“Isn’t it great, mother? That’s what we get!”
“Well, Joe,” said his mother, “what do you expect?”
Suddenly then another stood before him—bowed, remorseful, humble. It was Sally Heffer, the tears trickling down her face.
She knelt at the bedside and buried her face in the cover.
“It’s my fault!” she cried. “It’s my fault!”
“Yours, Sally?” cried Joe, quite forgetting the “Miss.” “How so?”
“I—I went to Marrin’s and got the girls out.”
“Got the girls out?” Joe exclaimed. “Where are they?”
“On the street.”
“Bring them into the ruins,” said Joe, “and organize them. I’m going to make a business of this thing.”
Sally looked up aghast.
“But I—I ought to be shot down. It’s I that should have been hurt.”
Joe smiled on her.
“Sally! Sally! what an impetuous girl you are! What would I do without you?”
OF THE THIRTY THOUSAND
One wonderful January twilight, when the clear, cold air seemed to tremble with lusty health, Myra sat alone in the Ramble, before the little frozen pond. And she thought:
“This is the bench we sat on; and it was here, that morning, that we quarreled; and this is the little pond; and those the trees—but how changed! how changed!”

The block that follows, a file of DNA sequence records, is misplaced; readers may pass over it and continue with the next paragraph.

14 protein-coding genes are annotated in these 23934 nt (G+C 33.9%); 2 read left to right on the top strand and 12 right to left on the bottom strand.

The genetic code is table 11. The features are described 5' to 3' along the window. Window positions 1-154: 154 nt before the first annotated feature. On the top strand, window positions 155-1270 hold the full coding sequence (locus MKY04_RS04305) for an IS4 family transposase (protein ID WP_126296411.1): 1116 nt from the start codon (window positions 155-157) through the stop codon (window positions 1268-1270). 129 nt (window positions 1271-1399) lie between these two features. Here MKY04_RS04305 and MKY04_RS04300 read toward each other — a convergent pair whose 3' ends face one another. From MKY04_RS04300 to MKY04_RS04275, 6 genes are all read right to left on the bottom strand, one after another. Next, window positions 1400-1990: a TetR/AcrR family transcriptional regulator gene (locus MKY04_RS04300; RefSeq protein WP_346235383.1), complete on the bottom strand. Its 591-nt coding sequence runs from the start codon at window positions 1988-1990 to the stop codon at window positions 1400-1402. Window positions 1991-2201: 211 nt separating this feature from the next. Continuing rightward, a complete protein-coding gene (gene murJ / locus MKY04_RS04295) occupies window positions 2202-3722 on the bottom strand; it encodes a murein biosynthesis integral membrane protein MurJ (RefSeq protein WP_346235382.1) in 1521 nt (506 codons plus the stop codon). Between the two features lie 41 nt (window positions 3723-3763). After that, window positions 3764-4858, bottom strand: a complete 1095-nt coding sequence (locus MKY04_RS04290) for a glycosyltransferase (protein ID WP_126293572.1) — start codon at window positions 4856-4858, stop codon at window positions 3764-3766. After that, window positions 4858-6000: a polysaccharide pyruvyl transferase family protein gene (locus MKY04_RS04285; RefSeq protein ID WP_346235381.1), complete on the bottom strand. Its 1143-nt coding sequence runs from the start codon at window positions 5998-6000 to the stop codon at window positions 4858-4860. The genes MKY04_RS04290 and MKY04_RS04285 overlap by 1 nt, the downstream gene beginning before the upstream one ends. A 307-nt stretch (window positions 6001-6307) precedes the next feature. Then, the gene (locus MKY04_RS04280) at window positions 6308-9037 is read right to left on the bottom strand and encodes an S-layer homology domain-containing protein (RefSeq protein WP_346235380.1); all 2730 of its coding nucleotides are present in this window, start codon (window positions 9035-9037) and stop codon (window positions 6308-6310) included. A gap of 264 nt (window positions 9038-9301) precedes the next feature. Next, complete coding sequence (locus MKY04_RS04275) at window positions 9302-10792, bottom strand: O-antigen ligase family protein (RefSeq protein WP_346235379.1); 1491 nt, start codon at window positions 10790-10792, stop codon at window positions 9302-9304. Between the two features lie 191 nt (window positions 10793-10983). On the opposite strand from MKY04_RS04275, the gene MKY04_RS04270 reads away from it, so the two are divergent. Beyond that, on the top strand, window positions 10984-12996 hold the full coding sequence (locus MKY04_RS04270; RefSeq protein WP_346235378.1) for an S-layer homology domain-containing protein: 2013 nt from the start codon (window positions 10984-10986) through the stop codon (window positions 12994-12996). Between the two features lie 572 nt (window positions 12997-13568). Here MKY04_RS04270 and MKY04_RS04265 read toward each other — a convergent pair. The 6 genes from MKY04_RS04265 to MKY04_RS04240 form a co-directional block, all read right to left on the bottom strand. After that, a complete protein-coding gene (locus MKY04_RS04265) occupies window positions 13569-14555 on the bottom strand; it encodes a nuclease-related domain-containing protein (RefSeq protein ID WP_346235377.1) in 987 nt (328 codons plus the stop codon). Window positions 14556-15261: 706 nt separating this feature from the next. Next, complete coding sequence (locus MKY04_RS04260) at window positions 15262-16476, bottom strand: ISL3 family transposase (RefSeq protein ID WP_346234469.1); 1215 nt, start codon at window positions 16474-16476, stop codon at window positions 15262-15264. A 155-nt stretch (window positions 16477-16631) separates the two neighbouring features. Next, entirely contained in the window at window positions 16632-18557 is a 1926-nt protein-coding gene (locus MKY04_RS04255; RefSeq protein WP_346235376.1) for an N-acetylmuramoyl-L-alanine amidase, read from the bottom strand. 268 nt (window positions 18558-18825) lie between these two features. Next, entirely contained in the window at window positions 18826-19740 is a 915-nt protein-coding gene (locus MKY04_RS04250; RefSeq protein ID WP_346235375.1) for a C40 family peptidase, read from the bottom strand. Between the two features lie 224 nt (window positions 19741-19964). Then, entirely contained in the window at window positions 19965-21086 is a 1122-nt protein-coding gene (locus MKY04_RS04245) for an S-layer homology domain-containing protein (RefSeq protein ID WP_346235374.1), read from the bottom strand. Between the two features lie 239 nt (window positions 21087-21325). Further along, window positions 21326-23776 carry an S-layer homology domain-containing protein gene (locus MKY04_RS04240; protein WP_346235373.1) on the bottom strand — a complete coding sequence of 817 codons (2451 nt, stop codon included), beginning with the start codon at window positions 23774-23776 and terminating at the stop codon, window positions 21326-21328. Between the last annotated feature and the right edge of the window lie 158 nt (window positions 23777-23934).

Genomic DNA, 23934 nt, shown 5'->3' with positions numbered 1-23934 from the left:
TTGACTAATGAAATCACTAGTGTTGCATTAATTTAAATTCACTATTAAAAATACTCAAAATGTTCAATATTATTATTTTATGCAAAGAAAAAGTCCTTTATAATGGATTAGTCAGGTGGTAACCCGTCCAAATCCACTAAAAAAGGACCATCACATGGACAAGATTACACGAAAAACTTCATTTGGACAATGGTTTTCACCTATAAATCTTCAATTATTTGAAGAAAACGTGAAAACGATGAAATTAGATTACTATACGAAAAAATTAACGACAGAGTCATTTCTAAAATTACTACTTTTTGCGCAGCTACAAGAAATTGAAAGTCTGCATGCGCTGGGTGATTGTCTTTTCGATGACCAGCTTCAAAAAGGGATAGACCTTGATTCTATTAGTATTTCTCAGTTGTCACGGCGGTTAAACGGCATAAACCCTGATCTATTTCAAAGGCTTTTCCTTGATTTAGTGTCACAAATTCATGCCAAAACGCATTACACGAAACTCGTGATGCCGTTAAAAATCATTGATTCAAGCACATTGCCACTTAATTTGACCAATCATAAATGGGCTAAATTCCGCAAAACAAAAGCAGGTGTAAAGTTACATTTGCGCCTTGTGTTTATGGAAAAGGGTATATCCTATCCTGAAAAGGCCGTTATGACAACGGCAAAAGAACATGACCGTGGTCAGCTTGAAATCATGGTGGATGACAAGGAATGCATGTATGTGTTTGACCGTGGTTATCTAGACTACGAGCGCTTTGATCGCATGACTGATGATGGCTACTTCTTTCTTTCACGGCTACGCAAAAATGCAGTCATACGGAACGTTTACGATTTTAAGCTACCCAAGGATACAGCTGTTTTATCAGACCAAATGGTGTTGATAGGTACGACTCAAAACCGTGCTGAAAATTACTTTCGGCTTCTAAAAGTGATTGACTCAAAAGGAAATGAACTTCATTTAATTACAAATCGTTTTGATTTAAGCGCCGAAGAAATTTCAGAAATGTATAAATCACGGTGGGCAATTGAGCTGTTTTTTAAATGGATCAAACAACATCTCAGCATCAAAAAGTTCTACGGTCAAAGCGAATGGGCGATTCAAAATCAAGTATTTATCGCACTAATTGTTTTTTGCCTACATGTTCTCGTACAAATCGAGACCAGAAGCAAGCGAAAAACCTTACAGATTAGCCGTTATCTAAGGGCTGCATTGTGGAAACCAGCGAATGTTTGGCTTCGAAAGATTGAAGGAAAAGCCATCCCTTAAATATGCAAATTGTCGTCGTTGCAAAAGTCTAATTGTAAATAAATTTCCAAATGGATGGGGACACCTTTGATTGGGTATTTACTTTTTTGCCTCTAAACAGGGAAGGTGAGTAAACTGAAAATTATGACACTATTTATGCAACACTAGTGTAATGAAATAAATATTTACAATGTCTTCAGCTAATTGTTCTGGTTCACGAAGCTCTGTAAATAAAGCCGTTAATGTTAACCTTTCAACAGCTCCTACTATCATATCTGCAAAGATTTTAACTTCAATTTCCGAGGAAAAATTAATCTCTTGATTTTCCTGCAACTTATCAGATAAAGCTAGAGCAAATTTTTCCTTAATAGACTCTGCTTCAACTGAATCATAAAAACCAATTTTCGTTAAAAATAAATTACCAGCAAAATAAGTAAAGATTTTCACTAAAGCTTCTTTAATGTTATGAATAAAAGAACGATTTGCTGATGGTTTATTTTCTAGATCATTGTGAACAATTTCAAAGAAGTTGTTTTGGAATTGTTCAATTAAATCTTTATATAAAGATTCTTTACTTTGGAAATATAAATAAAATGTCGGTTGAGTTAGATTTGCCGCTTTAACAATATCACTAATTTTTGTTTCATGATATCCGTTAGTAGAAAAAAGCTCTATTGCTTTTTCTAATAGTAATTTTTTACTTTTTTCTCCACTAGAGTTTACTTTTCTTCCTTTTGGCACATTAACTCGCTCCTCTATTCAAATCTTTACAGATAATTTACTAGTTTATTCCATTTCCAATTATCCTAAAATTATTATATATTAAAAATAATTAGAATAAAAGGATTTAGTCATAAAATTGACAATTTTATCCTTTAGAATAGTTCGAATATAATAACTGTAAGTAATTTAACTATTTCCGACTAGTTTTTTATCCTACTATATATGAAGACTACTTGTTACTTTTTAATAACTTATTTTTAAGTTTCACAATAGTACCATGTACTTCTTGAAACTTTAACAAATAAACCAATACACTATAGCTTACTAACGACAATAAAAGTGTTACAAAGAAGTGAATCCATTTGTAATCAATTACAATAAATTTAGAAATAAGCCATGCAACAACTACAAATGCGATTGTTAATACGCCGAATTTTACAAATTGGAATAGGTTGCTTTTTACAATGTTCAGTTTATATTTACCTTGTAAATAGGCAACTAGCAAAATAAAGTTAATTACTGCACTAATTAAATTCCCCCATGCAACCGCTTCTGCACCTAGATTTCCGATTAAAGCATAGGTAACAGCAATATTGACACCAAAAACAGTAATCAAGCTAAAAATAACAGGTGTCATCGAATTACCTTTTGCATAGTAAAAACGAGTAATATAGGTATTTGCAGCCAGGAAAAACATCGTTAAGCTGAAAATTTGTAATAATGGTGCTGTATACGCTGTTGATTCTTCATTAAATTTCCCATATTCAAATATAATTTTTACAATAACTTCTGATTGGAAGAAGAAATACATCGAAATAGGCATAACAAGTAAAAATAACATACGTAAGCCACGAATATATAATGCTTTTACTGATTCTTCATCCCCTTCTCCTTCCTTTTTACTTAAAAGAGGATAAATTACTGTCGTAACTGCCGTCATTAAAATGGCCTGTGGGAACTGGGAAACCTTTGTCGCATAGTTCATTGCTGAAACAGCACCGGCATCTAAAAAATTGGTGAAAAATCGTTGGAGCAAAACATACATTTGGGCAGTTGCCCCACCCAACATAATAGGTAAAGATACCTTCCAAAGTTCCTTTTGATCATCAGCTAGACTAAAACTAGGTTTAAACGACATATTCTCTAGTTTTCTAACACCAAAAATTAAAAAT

A world-city practises magic. Any one who for years has slept in her walls and worn the pave of her streets and mingled with her crowds and her lighted nights, is changed by her subtle enchantment into a child of the city. He is never free thereafter. The metropolis may send him forth like a carrier-pigeon, and he may think he is well rid of his mistress, but the homing instinct inevitably draws him back. “All other pleasures,” as Emerson said of love, “are not worth its pains.” Myra thought that she hated New York—the great nervous sea of life, whose noise and stress and tragedy had shattered her health. She had longed for the peace of nature; she had gone forth to the meadows and the mountains, and for a long time been content with the sounds of the barnyard and the farm, the wind and the brook; she had sunk, as it were, into the arms of the earth and rested on that great nourishing breast. She loved pure air, far horizons, quiet, and the mysterious changes of the landscape. She thought she was done with the city forever. For had she not found that the Vision of White Towers seen that first evening was hollow and bitter at the heart, that beneath the beauty was dust and horror, routine and disease?